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News 2 Investigates: School accused of discrimination

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IBERVILLE PARISH - A former principal at East Iberville School filed a racial discrimination lawsuit against the school system, alleging she was transferred and ultimately fired because she is white.

Maria Delouise served as principal for East Iberville School for more than two years. In her lawsuit, she claims Superintendent Ed Cancienne told her "it wasn't about her job performance but her skin color."

On March 23, 2010, court documents show Delouise was told by Cancienne she would be transferred out of the school.

"Dr. Cancienne told her she was going to be demoted, moved from the school," Delouise's attorney, Robert Campbell said. "He told her it was not about her job performance but based on her color. She was not the right color for the school."

The school system swiftly moved Delouise to another school three months later, at the same pay rate. She was replaced by Michael Eskridge, who is an African American. Delouise filed an EEOC charge the following year and was demoted to librarian two months later.

"What people don't realize is the law applies to everybody," Campbell said. "It doesn't matter what color you are. You can be discriminated against if you are black, white. The law applies to everybody and that's what we have in this case."

Court documents also show in taped depositions, high ranking school board members stated convicted felon, George Grace, the ring leader of a federal bribery sting and former Mayor of St. Gabriel wanted a black principal at the school. At least one high ranking school board employee claims, Grace even threatened to break the school away from the district if he didn't get his way.

Attorney Mike Fontham is representing the Iberville Parish School Board.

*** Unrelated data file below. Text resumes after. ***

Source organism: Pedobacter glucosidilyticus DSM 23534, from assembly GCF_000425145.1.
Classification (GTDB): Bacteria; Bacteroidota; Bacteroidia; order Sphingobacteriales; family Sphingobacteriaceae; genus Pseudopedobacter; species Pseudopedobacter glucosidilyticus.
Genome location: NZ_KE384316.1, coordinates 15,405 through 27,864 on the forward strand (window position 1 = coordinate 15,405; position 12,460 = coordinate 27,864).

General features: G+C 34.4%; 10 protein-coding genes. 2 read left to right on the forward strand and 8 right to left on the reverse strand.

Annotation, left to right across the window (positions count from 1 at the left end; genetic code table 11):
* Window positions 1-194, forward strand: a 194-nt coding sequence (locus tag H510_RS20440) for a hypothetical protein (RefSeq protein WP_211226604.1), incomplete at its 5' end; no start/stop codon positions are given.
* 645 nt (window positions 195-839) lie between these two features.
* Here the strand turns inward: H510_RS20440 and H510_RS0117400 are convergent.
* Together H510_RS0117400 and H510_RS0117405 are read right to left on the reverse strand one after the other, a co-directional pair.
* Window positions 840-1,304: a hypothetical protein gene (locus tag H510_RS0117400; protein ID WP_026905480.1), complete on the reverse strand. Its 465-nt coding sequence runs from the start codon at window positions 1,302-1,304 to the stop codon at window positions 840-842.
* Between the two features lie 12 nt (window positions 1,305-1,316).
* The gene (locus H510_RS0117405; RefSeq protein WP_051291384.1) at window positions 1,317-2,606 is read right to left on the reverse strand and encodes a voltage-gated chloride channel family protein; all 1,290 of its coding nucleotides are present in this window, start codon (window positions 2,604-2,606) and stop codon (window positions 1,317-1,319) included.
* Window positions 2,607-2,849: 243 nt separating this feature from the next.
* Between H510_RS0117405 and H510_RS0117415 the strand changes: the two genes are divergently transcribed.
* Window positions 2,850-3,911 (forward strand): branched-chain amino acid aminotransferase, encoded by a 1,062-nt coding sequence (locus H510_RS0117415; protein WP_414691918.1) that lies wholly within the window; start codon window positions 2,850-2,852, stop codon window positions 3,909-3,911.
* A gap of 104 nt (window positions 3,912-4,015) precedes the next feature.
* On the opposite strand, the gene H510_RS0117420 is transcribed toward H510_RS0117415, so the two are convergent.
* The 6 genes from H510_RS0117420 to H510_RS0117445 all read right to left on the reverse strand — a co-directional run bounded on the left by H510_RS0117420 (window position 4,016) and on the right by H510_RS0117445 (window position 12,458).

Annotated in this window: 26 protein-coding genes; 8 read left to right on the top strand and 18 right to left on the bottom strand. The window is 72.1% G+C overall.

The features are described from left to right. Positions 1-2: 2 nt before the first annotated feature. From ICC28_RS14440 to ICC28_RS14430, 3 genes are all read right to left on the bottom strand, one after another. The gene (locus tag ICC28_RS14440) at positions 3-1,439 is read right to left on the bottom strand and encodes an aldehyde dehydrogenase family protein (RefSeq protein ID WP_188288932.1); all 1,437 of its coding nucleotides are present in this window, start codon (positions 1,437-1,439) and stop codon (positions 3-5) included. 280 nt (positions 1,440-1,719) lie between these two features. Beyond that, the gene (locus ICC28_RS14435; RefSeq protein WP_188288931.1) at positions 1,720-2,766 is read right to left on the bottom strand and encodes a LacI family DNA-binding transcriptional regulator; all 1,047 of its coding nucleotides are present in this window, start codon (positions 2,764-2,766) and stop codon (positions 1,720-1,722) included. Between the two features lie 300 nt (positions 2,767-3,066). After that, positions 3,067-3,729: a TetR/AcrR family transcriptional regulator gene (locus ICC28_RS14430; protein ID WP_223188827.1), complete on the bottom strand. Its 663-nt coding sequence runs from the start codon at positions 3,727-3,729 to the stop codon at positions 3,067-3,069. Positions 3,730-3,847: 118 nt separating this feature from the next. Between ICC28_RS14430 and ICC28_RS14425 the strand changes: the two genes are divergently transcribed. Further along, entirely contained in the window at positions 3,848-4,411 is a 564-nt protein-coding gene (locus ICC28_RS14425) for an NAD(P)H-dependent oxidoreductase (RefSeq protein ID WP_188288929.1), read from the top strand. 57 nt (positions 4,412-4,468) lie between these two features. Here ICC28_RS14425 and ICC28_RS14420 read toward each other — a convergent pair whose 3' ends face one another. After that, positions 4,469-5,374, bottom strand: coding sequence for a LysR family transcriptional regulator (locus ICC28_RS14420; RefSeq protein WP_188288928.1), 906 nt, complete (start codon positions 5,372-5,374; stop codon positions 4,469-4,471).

"It had absolutely nothing to do with race," Fontham said. "Dr. Cancienne was forthright. I want a balance on the east side. I don't' want to have all administrators either white or African American. He said I want a strong black principal at that school."

Defense lawyers for the school system believe Delouise was falling short when it came to daily operations of the school. They claim it's reflected on her annual evaluations which we requested but didn't receive.

"She had multiple needs improvement in administration," Fontham said. "Things like finances, coping with faculty and dealing with administrative matters."

Delouise's lawyer calls those claims false. He wants a jury to decide what is right to make Delouise whole.

"We have actual witnesses who heard the testimony," Campbell said. "Usually we have to prove these cases through circumstantial evidence. This is very different. Most people don't come out and say they are moving people because of race."

When asked why the superintendent made any comment to do with race, and didn't just pick the best person for the job, Fontham said Cancienne "wasn't going to put anyone in there on race alone."

"He wanted someone who would be a strong administrator. He found one that was African American. His comment was, I want a balance," Fontham said.

In the course of about 15 months, Delouise went from making about $95,000 as a principal to $61,000 as a librarian. She is no longer employed by Iberville Parish.

The attorney representing the town of St. Gabriel and George Grace claims he never said anything about a black principal leading East Iberville School. Defense lawyers have filed motions to have the lawsuit tossed. A judge has not taken that up yet.

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